Throughout the 2012 election, candidates have piously condemned Super PACs for lowering the level of political discourse. These same candidates have simultaneously derived enormous gain when these purportedly independent groups used unlimited contributions to tar and feather their opponents. Recently, in South Carolina, Gingrich criticized Romney’s Super PAC for airing inaccurate ads, but the former Massachusetts governor washed his hands of the ads, saying, “I’m not allowed to communicate with a super PAC in any way, shape or form. My goodness, if we coordinate in any way whatsoever, we go to the big house.”
Two politicians, however, have now mustered more than rhetoric to rein in the Super PACs. Last week, U.S. Senate candidate Elizabeth Warren and Senator Scott Brown called for Super PACs and other outside groups to stop running ads in their election. To provide a disincentive for Super PACs to ignore their request, Brown and Warren each vowed to donate 50 percent of the cost of all such ads to charity. Most groups have reluctantly agreed to abide by the request.
Both candidates demonstrated genuine concern for the role of Super PACs in the political system. Brown criticized Super PACs for “trying to buy elections and do[ing] things inappropriately.” Warren praised the agreement as an attempt to move “beyond talk to real action to stop advertising from third-party groups.” Both candidates should be commended for taking concrete steps to change the tone and restore accountability to their electoral contest.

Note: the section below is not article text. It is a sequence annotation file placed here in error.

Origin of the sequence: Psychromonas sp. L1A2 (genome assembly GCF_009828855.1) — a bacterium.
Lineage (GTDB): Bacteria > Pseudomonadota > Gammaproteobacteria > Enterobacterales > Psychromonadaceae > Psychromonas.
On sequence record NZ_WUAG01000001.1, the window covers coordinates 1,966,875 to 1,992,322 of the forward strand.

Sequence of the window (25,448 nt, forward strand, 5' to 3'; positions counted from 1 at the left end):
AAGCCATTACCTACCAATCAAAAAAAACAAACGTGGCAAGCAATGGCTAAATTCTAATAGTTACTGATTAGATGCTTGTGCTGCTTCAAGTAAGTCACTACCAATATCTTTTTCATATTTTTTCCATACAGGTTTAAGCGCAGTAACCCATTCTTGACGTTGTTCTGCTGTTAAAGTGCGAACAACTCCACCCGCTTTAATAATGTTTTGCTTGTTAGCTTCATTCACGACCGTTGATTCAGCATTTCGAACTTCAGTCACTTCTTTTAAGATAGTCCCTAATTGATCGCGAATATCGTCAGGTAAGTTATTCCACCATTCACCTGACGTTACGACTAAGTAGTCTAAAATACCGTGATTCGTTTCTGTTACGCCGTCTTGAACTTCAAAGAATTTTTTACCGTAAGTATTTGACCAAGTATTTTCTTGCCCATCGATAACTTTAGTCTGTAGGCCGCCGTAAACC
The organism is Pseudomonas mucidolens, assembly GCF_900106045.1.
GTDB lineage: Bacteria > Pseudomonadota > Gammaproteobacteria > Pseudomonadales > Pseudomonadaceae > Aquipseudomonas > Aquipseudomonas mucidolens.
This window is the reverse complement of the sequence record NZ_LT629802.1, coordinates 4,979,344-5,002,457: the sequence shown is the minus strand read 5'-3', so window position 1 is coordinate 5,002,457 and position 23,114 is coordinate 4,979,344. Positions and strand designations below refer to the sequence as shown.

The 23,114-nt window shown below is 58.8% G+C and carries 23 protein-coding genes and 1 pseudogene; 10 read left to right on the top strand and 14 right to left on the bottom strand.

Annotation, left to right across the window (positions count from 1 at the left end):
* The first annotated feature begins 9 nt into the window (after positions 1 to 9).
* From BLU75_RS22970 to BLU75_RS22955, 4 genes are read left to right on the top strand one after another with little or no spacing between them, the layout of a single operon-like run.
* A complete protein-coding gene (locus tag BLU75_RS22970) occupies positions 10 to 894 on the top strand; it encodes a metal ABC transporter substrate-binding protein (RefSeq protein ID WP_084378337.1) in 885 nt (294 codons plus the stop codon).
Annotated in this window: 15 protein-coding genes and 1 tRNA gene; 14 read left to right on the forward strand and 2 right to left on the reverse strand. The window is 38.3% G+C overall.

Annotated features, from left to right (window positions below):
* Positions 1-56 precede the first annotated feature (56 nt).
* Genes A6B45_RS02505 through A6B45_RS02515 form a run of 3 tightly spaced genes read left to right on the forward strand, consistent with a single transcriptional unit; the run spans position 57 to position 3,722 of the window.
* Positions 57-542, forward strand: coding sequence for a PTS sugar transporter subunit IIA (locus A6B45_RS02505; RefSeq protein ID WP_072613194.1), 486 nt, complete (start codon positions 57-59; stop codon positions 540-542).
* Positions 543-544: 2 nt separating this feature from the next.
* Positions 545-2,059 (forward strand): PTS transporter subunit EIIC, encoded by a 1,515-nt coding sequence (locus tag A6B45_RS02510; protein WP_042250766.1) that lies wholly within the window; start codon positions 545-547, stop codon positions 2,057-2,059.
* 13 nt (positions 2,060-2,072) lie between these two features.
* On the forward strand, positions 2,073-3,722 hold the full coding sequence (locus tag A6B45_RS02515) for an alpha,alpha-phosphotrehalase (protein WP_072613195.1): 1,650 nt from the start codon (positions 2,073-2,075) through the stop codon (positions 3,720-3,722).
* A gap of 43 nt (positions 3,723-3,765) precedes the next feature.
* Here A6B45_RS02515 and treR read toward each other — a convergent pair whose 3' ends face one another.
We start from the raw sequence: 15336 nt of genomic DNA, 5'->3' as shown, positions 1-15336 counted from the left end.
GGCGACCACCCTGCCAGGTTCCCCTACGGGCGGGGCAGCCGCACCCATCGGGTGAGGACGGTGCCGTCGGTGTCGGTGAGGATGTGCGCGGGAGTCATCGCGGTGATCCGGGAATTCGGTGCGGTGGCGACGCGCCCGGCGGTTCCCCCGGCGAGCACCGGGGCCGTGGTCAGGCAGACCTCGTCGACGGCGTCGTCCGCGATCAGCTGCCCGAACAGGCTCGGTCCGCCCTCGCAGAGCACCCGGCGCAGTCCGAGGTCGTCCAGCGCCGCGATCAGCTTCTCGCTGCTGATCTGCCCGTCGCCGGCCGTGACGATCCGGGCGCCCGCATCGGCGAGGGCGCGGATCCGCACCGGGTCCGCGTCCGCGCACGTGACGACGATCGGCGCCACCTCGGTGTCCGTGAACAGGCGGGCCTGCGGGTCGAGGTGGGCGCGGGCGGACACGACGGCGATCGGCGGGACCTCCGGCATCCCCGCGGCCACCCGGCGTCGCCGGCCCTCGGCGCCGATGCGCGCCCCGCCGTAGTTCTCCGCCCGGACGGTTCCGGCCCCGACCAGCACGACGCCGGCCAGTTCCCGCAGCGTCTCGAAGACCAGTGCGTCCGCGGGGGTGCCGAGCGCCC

The goodwill of candidates, however, should not be the only barrier to unrestrained and secretive corporate spending in politics. Government needs to restore common-sense rules so that the public can hold outside groups accountable in the post-Citizens United era. Reportedly, Reps. Chris Van Hollen (D-MD) and Robert Brady (D-PA) will soon introduce legislation that would require outside groups to disclose the underlying sources of their funding. Such legislation would be an important first step to ensuring that outside groups are held accountable in future elections.
James Madison defended the role of a robust federal government in our political system by saying, “If men were angels, no government would be necessary.” If all candidates were as attuned to the perils of unlimited and opaque political spending by corporations as Brown and Warren are, perhaps we would not need campaign finance regulation. But there are too many candidates who are willing to rhetorically distance themselves from outside groups while doing nothing to rein in their worst practices. It’s time for government to play a proactive role in protecting our democracy again.